Storm chasers could not be dissuaded. Numerous chasers showed Ida’s storm surge pouring into towns like Golden Meadow, Larose and LaPlace. One camera crew said they were surrounded by water but were safe at a Motel 6 with high-enough ground.
By nightfall, a man on Twitter who called himself an oil field worker had posted a video from the actual site of the landfall, Port Fourchon, showing a toppled crane and other damage. Through texts, video clips and live streams, we’re experiencing hurricanes in new ways.

“Dark and dirty” in New Orleans

The situation in New Orleans went from bad to worse as night fell on Sunday. Power was knocked out across the city.
“This is the hardest day of my 30 year career. And tomorrow isn’t looking much better. We are being devastated,” David Bernard, the chief meteorologist at WVUE, the Fox affiliate in New Orleans, said around 8:30 p.m. Central time.
Around the same time, I asked CNN senior producer Sarah Boxer to describe what it felt like in the city. “Dark and dirty,” she responded: “Our hotel lost power hours ago, security has been hit with flying debris, and the storm has been unrelenting — but our crews are resourcefully crafting safe spaces for us to still be live and tell the story. Mercifully, we haven’t seen anyone on the streets for the last few hours in the French Quarter as the city continues battening down — and our teams will continue to report no matter when the lights come back on.”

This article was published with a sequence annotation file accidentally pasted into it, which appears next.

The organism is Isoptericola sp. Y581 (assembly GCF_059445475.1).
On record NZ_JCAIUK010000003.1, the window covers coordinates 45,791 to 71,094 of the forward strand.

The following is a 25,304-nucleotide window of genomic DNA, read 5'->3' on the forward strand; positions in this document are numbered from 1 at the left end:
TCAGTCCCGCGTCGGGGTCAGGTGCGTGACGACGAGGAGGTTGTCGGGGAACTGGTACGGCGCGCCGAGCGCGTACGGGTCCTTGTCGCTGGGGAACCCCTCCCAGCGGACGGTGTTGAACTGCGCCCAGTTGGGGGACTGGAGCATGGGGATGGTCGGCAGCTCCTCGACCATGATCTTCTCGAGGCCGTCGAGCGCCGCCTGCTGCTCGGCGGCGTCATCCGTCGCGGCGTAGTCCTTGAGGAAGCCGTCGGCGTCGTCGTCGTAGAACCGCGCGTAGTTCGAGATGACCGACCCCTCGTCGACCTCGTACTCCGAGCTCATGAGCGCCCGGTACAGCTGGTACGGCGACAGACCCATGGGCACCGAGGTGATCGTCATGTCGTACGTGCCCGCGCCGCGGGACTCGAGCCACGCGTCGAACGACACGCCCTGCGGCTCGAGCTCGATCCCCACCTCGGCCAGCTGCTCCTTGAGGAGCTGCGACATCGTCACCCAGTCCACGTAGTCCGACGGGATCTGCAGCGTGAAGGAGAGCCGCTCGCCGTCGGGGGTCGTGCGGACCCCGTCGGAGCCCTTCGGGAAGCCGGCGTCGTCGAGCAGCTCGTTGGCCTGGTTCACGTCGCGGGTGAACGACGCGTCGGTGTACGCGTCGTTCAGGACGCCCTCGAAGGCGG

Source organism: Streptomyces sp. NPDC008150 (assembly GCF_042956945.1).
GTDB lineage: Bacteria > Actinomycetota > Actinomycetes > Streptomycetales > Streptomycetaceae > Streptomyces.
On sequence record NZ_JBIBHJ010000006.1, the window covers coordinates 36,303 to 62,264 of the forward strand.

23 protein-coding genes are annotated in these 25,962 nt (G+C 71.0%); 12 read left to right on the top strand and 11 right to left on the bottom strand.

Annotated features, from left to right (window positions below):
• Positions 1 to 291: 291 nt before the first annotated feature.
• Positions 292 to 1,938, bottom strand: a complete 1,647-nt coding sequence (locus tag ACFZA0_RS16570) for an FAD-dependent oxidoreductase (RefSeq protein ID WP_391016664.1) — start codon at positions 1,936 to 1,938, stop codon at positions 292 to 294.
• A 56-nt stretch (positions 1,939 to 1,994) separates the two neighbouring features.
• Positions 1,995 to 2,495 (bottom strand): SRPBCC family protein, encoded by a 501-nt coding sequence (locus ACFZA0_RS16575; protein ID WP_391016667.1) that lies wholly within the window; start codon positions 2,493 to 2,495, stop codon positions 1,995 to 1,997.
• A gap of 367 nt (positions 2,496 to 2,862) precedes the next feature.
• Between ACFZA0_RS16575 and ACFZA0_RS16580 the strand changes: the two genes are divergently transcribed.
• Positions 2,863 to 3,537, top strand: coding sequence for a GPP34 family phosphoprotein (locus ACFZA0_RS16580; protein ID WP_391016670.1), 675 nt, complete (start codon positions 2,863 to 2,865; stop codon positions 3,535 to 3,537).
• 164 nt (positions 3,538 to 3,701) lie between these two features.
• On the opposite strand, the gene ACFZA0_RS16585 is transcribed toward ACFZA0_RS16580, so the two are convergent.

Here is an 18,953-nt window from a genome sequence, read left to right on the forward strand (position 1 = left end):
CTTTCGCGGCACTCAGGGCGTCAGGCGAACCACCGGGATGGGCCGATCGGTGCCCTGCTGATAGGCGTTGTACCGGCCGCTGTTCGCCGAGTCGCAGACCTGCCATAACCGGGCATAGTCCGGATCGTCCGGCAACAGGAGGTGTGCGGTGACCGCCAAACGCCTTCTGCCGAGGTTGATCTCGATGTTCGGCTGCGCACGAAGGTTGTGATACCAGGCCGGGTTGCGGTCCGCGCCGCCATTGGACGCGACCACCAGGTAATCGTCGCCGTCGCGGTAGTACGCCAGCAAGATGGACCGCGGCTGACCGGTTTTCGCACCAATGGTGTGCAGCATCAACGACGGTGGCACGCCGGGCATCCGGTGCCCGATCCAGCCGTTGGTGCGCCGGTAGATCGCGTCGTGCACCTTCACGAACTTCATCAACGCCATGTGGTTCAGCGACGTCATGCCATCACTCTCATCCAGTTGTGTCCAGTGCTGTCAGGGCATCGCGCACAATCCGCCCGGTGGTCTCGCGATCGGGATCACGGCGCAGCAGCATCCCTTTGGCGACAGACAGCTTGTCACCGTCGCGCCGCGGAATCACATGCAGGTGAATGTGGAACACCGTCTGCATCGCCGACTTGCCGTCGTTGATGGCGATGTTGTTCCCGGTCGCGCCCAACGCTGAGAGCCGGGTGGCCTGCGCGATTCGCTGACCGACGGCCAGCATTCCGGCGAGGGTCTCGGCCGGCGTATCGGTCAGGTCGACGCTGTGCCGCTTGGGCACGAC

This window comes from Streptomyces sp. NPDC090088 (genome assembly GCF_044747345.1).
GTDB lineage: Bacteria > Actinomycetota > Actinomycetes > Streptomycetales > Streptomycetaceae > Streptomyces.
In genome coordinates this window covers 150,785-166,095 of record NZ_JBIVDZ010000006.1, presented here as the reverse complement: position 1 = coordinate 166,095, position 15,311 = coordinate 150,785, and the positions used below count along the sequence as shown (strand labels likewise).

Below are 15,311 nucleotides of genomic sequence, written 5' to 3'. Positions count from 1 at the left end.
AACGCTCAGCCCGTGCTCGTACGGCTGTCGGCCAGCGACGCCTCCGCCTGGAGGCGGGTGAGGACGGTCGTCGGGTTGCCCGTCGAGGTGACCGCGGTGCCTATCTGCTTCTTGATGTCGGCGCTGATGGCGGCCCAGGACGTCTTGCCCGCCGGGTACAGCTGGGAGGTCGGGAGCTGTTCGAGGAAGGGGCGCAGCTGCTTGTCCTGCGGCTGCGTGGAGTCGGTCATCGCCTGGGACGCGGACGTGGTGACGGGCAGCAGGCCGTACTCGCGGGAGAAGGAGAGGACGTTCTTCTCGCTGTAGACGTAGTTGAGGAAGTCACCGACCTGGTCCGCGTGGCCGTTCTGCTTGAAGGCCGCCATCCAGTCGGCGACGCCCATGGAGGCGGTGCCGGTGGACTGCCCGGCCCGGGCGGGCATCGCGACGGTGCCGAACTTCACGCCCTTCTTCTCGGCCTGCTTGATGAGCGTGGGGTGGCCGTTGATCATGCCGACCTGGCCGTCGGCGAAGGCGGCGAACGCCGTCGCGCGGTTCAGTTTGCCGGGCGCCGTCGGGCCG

“Physically shaking”

At WGNO, the ABC affiliate in New Orleans, newsroom staffers evacuated to interior hallways as the winds picked up. Reporters said that one of the station’s satellite dishes was “smashed” outside. Then part of the roof was ripped away.
The weather center is “physically shaking at this point,” meteorologist Brooke Laizer said. Her colleague Hank Allen tweeted, “flakes of ceiling falling on me in studio here.” Water started leaking into the newsroom, as well. But the station stayed on the air through it all.